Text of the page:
Donna A. Patterson, Ph.D. is Chair of the Department of History, Political Science, and Philosophy and the Director of Africana Studies at Delaware State University. She teaches coureses in African, African diaspora, and African American studies. She is the author of Pharmacy in Senegal: Gender, Healing, and Entrepreneurship. She has published scholarly articles on pharmaceutical markets, women pharmacists and Ebola in the Journal of Women’s History, Anthropologie et Santé, Journal of Global Health Reports and Journal of Healthcare for the Poor and Underserved. Her forthcoming work includes an essay entitled “Women in Senegal” for the Oxford Research Encyclopedia and an article on Chinese investment in African pharmaceutical markets. Dr. Patterson is currently working on two larger projects. One, “Drug Trafficking, Drug Consumption, and Health in Africa,” and a second, “Ebola, West Africa and the World.” Patterson is currently a fellow in the International Security Program at Washington-DC based think-tank: New America. She regularly lectures and participates in meetings on global health, security, African and African American studies, and African politics. For instance, in fall 2018, she participated in a panel on healthcare in Africa at the Wharton Africa Business Forum and gave a keynote lecture on her book, Pharmacy in Senegal at the African American Women in Pharmacy Conference. Also, at the African Studies Association meeting, she participated and chaired panels on U.S. government policy in the Red Sea and on migrants from the Horn of Africa. Her media commentary on global health, international security, African and European politics, and current events has appeared at Slate, Washington Post, Huffington Post, Foreign Policy, Christian Science Monitor, Pacific Standard, New America Weekly, Pacifica and in other outlets. For more information, please visit her website.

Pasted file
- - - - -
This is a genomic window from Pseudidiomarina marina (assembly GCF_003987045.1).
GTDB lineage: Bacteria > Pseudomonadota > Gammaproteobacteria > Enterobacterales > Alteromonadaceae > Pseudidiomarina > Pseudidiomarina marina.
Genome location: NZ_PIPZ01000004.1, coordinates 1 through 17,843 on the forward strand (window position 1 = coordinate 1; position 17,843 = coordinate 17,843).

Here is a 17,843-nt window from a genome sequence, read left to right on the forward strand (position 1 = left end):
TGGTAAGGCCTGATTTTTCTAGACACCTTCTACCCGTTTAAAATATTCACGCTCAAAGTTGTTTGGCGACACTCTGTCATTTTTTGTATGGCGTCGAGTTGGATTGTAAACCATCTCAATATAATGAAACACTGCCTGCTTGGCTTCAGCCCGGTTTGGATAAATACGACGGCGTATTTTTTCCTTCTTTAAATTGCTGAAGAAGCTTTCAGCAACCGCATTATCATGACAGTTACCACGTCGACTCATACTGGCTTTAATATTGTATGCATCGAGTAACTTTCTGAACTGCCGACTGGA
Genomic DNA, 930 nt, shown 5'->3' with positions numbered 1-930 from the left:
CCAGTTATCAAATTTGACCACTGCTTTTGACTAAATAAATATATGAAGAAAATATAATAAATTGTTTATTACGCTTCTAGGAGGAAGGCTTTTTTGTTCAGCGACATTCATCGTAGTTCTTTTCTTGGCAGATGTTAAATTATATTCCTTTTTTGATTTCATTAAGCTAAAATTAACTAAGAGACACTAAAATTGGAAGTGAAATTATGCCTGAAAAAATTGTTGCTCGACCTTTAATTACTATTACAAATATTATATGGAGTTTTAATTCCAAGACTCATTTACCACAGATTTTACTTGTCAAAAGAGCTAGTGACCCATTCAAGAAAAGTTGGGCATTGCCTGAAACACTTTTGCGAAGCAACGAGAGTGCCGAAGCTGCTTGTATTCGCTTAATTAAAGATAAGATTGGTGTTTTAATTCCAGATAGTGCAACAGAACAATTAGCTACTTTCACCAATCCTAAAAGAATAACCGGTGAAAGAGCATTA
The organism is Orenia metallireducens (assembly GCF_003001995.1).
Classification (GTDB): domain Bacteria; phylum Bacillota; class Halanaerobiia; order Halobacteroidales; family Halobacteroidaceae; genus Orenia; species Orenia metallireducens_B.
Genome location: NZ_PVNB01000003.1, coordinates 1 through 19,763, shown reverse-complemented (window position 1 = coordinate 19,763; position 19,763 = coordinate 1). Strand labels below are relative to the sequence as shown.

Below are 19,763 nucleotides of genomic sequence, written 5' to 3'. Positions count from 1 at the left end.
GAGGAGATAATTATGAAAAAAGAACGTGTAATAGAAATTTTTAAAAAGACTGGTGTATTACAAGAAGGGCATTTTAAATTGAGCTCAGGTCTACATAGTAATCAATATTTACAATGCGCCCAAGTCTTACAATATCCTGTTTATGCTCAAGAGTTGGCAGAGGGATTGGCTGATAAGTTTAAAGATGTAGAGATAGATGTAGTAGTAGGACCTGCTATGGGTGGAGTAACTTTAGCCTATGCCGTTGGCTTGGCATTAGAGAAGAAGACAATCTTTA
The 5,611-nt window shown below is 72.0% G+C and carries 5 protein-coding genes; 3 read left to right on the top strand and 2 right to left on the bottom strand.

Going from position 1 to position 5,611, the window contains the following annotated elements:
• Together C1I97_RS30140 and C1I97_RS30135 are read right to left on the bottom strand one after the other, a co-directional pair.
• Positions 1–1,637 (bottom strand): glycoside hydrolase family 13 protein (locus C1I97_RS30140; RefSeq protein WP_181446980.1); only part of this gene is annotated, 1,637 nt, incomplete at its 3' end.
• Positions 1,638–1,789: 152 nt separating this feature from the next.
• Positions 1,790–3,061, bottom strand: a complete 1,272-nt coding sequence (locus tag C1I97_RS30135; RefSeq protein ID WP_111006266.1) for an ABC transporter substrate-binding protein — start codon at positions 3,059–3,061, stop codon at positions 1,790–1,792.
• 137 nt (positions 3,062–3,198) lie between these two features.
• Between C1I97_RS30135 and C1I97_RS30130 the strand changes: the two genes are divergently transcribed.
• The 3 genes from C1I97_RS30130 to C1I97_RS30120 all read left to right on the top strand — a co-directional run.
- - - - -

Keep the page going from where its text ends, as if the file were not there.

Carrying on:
Health Politics and Policy
Gender and Politics
Race, Ethnicity and Politics
L’épidémie d’Ebola qui a frappé l’Afrique de l’Ouest en 2014 diffère considérablement des précédentes épidémies par son ampleur et la rapidité de sa progression. L’article adopte une approche historique et ethnographique du contexte de sa survenue. À bien des égards, l’épidémie a été sans précédent mais le Sénégal et le Nigeria ont été capables, grâce à des services de santé publique plus performants, de réagir plus rapidement et plus efficacement que les pays foyers de l’épidémie : le Liberia, la Sierra Leone et la Guinée. L’article analyse la source des disparités relevées au niveau des infrastructures biomédicales et des réponses politiques et sociales à la menace virale, et propose des recommandations pour l’avenir.
Pharmacy in Senegal explores the rise and expansion of pharmacies in Senegal in the 20th century. In Senegal, as in many African nations, the pharmacy is often the center of biomedical care, where pharmacists provide examinations and diagnoses and prescribe medicines. Donna A. Patterson notes that many pharmacists are women, which adds an important dimension to this story about medical training and the medical profession. In a health care landscape that includes traditional healers, herbalists, and Muslim healers, women pharmacists have become a mainstay of the local standard of care. Patterson provides a greater understanding of the role pharmacists play in bringing health care to the people they serve.
Slate Magazine, Foreign Policy, Washington Post, Huffington Post, NPR, Global Health Now, Sciences Humaines (France), The Atlantic, Pacific Standard, New York Times, Boston Globe, Pharmacy Times, New America Weekly, WGBH, Pacifica.